THE ICONIC, CULTURAL STREET GAME OF SKULLY/SKELLY TOPZ

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Prior to the advanced technology we have today, the kids of New York City played heavily in the streets. Whether it was freeze tag, manhunt, running around in the Johnny pump, double dutch or hopscotch, city kids always found creative ways to play. The game of skully is one of the most iconic street games New York City has seen. Since the 1950s, kids of New York City have been melting crayon, clay or wax into bottle caps to create their playing pieces. With chalk, players would draw out the skully board on the sidewalk or asphalt:


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Below are the rules of skully:

Make a skully board with chalk on a patch of available and relatively smooth street or sidewalk. The board consists of 13 numbered boxes, 1 through 12 on the periphery of the board, and a box labeled 13 in the center surrounded by a “dead man’s zone” or “skull.”
Start at a line outside the skully box and aim for the “1” box, flicking your bottlecap with your finger. If you get it in (without it touching any line), you keep your turn and shoot for the next box. You can also advance a box by hitting the cap of an opposing player. If you’re close to another player’s piece, you can try to blast the piece halfway down the block with your own. In some neighborhoods, you can replace your cap with a special heavy one (like from a juice or peanut butter jar) for this purpose, though you couldn’t do this if someone calls “no blasting allowed.”

After going from 1 to 13, you have to return, going from 13 to 1. After completing the full journey, you shoot back into 13 and then navigate the “skull,” shooting your piece in the forbidden “dead areas” of the skull while declaring your new powers (“I am a killer diller”).

From this point on, you hunt the other players. Only you (or other killers) can safely go within the skull. If you hit another player (3 times consecutively), they’re out of the game. If they hit you, they become a killer too (or, if you decide beforehand, they’re out of the game). The last person left wins.

Thought not as popular, skully still remains a cultural staple in New York City. Check out some images of skully and a very hood tutorial of the game below:

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“A SURPRISE BIRTHDAY PARTY!” EP – CHALICE

 

IMG_4987Out of every few artists, there’s always one artist that is well-rounded in style, flow, delivery, song creation, and lyrical content. Chalice is one of those who can shift and manipulate multiple sub-genres to match his energy. With “A Surprise Birthday Party!” EP, Chalice takes on the current mainstream sound and jazzes it up with his natural Scorpio flair.

Stream it below:

VERNDOLLA$ – AUGUST (EP)

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Verndolla$ is a 20-year old rapper representing Queens. His debut EP “August” is a 12-track experience with production from AEBeats, Lezter, Cxdy, Regreting and a host of others. Amongst the standout tracks on the EP are “Run With It,” “Really Like Me” featuring Kota the Friend, “Catch Up” featuring Kalonji Law$. and “Outta Pocket” featuring Purp. Stream “August” below:

 

 

REMEMBER WHEN TWO TECH CAPITALISTS THOUGHT A VENDING MACHINE WOULD MAKE BODEGAS OBSOLETE?

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Remember when those two dudes, Paul McDonald and Ashwath Rajan, who used to work at Google thought they were going to make bodegas and mom-and-pop shops obsolete with a glorified ass vending machine called “BODEGA?” They even had the nerve to use a cat as the company’s logo to represent the heart of all bodegas, the bodega cat. We all know bodegas to be the most convenient place in the hood for us to buy food, drinks, snacks, household items and anything we may need. Bodegas have been a New York City staple since the influx of immigrants from Latin America to the United States.  For people in Puerto Rico and Dominican Republic, bodegas hold the same significance with bodega translating to grocery store in Spanish. There are also the Arab-owned delis that are prevalent here in NYC. This “Bodega” startup  was met with huge backlash and many took offense to these two tech capitalists trying to rid us of these cultural staples that we adore while adopting the name simultaneously.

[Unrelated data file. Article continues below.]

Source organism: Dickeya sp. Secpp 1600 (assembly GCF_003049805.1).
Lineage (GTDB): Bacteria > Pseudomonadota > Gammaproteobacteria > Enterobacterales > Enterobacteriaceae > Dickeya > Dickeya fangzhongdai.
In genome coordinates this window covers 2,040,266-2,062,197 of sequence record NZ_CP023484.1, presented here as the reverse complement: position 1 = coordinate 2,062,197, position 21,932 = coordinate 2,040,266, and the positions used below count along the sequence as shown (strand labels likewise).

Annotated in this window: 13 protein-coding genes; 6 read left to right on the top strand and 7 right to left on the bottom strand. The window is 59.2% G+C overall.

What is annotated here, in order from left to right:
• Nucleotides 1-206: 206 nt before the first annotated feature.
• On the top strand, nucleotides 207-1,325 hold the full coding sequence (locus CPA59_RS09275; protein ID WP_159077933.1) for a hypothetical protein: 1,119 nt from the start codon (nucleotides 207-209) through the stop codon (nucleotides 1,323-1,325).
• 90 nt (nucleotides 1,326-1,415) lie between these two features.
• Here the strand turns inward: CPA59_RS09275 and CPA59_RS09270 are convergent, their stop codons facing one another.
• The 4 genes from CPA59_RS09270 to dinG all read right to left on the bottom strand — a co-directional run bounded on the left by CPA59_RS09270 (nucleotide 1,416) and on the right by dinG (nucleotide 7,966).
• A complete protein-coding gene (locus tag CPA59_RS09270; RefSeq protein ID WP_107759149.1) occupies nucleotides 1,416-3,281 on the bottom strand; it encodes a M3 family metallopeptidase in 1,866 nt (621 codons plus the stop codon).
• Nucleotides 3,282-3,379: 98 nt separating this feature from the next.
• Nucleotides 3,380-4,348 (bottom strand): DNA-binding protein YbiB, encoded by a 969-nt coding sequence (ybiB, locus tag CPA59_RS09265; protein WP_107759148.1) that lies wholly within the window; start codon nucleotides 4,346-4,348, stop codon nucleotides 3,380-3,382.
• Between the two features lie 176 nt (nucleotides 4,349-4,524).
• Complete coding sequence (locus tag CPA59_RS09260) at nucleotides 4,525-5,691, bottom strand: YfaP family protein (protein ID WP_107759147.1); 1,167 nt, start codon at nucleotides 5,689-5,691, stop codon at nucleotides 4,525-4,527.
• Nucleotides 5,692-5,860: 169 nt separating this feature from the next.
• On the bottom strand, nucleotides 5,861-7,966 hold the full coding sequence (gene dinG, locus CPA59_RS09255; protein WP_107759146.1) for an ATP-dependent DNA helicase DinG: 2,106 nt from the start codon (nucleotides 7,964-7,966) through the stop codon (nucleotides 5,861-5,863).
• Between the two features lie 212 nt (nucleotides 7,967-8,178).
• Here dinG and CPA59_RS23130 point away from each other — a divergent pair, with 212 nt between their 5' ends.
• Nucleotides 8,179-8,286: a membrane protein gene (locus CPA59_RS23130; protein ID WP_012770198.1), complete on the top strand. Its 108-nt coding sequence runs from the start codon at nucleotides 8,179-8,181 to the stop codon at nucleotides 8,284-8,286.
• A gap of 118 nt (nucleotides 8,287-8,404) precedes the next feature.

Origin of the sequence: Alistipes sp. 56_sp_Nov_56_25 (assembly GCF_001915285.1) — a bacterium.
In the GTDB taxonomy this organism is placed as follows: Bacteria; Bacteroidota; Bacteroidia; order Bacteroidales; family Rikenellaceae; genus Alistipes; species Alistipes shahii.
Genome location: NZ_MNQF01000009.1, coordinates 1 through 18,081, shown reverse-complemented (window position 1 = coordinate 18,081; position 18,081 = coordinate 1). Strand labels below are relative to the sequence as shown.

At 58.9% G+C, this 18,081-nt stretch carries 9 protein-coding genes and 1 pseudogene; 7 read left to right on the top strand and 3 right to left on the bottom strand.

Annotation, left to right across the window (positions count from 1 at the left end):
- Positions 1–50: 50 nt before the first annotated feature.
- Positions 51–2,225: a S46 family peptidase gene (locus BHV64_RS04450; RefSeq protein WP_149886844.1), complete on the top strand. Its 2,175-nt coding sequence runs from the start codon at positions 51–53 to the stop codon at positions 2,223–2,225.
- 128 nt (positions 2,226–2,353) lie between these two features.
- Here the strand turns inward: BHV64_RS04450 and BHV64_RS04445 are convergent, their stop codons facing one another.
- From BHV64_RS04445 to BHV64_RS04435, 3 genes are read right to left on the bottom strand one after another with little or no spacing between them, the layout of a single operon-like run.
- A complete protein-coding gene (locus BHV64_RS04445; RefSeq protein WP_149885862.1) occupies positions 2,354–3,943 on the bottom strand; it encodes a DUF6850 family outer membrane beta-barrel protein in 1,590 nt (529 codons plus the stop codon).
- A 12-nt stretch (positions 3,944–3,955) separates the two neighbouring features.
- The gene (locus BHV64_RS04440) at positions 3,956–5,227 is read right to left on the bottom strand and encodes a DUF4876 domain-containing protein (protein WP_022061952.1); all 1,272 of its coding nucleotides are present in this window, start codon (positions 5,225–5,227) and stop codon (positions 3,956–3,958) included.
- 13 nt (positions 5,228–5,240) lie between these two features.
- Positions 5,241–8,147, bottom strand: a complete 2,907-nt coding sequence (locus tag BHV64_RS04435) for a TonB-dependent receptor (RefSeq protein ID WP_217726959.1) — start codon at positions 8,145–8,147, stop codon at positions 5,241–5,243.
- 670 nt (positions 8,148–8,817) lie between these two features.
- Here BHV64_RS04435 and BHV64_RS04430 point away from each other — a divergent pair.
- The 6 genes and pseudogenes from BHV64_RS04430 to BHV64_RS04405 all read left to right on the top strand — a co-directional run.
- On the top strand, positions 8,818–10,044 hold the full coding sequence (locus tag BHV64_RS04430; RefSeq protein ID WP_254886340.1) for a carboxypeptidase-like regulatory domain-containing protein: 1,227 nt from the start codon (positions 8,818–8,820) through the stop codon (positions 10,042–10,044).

In an interview with Fast Company in 2017, McDonald had this to say:

I asked McDonald point-blank about whether he’s worried that the name Bodega might come off as culturally insensitive. Not really. “I’m not particularly concerned about it,” he says. “We did surveys in the Latin American community to understand if they felt the name was a misappropriation of that term or had negative connotations, and 97% said ‘no’. It’s a simple name and I think it works.

Exactly who did you survey because it damn sure wasn’t Papi who owns these stores. I’m pretty sure they wouldn’t appreciate being put out of business by some mamaguevos that used to work for Google who think putting 100 things in a vending machine is equivalent to the work they put in 7 days a week.  After all that backlash, McDonald and Rajan got the message clearly and relaunched their little vending machine startup as “Stockwell” and it has none of the Latin American hood flair that our bodegas have. How McDonald and Rajan even mustered the courage to do this foolishness is beyond me. 

There’s no way you can replace that feeling of just walking out your crib for a quick run. Whether you want a beef patty, chopped cheese or a bacon, egg and cheese on a roll with an Ari, and some papers to go with it, Papi or Ahky (no pork bacon) got you. Depending how long you lived in a neighborhood or whether you grew up there, you’ve built relationships with the people who work in the bodega. There’s an unmatched level of respect. Let’s not ever get that confused again.